“You also do trawling of the deep Atrament!”

“I think I’ve gone off that a little,” she said, fixing Aidra with a withering glare, “due to that bit where I accidentally released an ancient monster and, you know, died.

“You got better!”

“Yeah, and I don’t want to push my luck. Like I was saying, where to next? I won’t be able to take you much further in a Phoenicic direction, that’s a bit too far out of my way, but I can totally drop you off anywhere this side of the Indelible Basin, which is basically anywhere from here, through the Inkstone Isles, and on the way to Foyer.”

“Yeah, I’m not really sure where else we want to be heading,” said Alice. “Aside from the general plan to get me back to Materia, I’m really not sure what the next steps are.”

“The last time we saw any STAR people was in Foyer, so we could head back there?” Red ventured.

“Yeah,” she said. “Yeah! And there’s the big name snake and the weird angels and things, they’ll stop any funny business, hopefully?”

“I mean,” said Red, “it depends on how funny the business is, but probably?”

“The business,” said Aidra, “will be hilarious. Oh yeah, we should absolutely go to Foyer.”

Alice sighed. “Is this based on some premonition?

“Ah, I’m sure you’ll find out eventually,” he said, “and it’d ruin the fun to give away too many juicy details!”

“You’re such a good friend, Aidra,” Alice said, flatly. “Why, you are such a good friend, I could throttle you.”

“Don’t get all mushy on me. I’m allergic to mush.”

A long sigh of disappointed air escaped her lips, and she turned back to Zkrith. “Sorry about that nonsense, we just had to confer a bit. Absolutely, if you’re heading back past Foyer, drop us off there.”

“Right, absolutely. Red has absolutely paid me enough for a return trip.”

“Ah, okay. Well, I’m sure he’ll present me with the bill—” she glared at him — “right as it becomes inconvenient.”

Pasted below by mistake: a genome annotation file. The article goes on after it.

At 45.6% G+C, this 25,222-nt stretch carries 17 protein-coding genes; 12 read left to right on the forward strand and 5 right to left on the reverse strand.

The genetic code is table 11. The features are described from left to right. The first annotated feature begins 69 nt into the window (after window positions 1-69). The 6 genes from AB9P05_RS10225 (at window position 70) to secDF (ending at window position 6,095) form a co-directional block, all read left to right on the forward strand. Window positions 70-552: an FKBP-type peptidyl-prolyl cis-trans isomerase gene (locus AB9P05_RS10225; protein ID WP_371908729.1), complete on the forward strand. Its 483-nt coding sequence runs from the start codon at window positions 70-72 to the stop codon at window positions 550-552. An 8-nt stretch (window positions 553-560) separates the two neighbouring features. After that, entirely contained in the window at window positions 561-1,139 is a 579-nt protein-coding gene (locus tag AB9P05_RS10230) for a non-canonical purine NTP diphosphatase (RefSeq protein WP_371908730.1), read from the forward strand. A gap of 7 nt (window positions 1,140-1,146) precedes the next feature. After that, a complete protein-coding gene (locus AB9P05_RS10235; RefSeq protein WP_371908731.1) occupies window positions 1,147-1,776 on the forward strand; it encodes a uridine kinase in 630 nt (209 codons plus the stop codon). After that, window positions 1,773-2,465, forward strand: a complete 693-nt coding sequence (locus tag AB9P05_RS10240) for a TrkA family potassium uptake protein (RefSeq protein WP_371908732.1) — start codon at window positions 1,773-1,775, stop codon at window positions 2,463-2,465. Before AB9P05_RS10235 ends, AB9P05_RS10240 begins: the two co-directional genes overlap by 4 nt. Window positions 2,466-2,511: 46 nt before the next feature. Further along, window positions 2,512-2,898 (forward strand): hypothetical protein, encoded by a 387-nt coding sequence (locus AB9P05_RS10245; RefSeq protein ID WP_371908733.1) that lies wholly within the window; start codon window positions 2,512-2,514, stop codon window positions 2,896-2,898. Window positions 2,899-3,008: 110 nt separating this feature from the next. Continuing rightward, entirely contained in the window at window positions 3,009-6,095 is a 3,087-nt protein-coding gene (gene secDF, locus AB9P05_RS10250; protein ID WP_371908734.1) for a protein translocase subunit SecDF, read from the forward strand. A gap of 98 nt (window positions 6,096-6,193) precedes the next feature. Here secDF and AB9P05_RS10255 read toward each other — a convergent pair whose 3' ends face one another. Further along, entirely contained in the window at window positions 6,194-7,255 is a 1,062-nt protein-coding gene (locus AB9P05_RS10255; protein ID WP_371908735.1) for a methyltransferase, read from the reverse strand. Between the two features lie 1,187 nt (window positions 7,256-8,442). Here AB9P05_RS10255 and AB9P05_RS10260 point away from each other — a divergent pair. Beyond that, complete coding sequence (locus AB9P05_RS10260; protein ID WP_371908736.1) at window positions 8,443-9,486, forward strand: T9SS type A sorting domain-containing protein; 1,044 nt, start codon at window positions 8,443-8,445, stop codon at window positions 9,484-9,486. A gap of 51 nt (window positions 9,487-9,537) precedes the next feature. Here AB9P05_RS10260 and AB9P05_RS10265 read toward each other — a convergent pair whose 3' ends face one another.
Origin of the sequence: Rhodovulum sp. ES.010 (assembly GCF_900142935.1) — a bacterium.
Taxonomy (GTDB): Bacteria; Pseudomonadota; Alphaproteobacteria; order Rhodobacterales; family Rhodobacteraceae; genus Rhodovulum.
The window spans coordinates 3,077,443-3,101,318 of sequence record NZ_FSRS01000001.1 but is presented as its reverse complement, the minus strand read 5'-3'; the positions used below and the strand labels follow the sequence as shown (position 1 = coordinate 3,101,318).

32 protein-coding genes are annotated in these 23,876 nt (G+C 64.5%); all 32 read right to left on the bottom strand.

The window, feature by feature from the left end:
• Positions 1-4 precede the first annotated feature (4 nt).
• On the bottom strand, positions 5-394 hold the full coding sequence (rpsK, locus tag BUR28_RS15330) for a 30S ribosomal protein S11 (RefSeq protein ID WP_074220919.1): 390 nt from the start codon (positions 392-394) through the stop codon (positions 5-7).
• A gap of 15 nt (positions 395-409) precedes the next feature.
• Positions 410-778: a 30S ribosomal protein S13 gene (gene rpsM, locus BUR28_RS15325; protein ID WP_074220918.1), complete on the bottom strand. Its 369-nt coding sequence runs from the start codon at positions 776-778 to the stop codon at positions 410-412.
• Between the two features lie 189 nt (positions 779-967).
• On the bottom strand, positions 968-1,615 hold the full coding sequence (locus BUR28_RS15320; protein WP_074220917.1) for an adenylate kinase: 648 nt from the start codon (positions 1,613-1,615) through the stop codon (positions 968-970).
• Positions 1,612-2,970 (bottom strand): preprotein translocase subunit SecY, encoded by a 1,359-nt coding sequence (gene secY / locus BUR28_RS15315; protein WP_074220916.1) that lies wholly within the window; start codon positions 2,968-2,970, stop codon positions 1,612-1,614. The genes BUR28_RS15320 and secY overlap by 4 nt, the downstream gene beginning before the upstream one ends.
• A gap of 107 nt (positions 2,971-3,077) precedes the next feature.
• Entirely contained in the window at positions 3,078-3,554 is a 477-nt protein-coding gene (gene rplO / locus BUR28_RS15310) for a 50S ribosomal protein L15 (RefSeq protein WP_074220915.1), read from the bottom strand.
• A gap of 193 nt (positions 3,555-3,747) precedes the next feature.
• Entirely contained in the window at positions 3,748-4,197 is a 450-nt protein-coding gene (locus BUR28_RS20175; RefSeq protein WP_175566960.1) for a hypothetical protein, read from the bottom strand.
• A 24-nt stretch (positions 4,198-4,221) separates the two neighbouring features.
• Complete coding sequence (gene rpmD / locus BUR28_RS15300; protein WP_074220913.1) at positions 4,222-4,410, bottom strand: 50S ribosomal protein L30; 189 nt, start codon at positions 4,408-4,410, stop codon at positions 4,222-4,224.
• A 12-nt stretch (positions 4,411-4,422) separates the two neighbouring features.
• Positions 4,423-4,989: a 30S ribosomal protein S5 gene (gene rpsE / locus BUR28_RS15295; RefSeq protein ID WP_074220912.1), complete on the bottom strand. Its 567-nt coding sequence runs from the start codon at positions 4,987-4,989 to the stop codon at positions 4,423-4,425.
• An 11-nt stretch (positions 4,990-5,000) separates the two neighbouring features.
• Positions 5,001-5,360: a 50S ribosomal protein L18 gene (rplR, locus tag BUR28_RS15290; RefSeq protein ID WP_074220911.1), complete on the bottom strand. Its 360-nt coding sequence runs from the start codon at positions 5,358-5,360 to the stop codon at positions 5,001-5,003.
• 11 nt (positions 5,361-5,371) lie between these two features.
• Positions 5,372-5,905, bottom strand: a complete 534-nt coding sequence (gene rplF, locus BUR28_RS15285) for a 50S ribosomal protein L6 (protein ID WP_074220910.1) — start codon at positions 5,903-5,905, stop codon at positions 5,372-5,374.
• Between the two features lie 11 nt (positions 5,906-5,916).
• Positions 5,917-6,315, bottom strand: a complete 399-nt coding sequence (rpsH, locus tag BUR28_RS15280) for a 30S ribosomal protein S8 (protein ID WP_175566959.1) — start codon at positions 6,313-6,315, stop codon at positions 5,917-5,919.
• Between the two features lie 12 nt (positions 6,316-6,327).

“I’m wounded by your lack of trust,” he said, utterly deadpan.

Zkrith snorted. “Well, enough of the bickering, then. I’ll start making preparations to s—”

She trailed off and tilted her head, ears twitching. A concerned frown made its way onto her face.

“Wh—” Alice began, but then she heard it.

A long, low moaning noise, rising and falling regularly, getting steadily louder and louder. Accompanying it was the creak of stiff bearings, as a pair of metal foghorns mounted on a pole above the main cabin of the houseboat was slowly, shudderingly starting to turn.

Zkrith blinked, goatishly. “The proximity alarm? The proximity alarm!”

Wild-eyed, she ran into the cabin and started to work the levers of the bridge, frantically trying to get the boat started. For her part, Alice turned, looking out over the Atrament in an attempt to see what was proximate, to cause the alarm.

The ink was dark, mist-shrouded, stretching away and out of sight, but it was still possible to see a disturbance approaching. It was like a pressure wave moving through the mist, still far away, but approaching Zkrith’s houseboat unerringly, its true shape hidden in the swirling mist.

Zkrith’s eyes widened. “Incoming!” she shouted, alarm rising in her voice. “Brace!

And then it was upon them, the dark shape resolving out of the murk into something huge and pale and sharp, something which slammed into the small houseboat with a crash.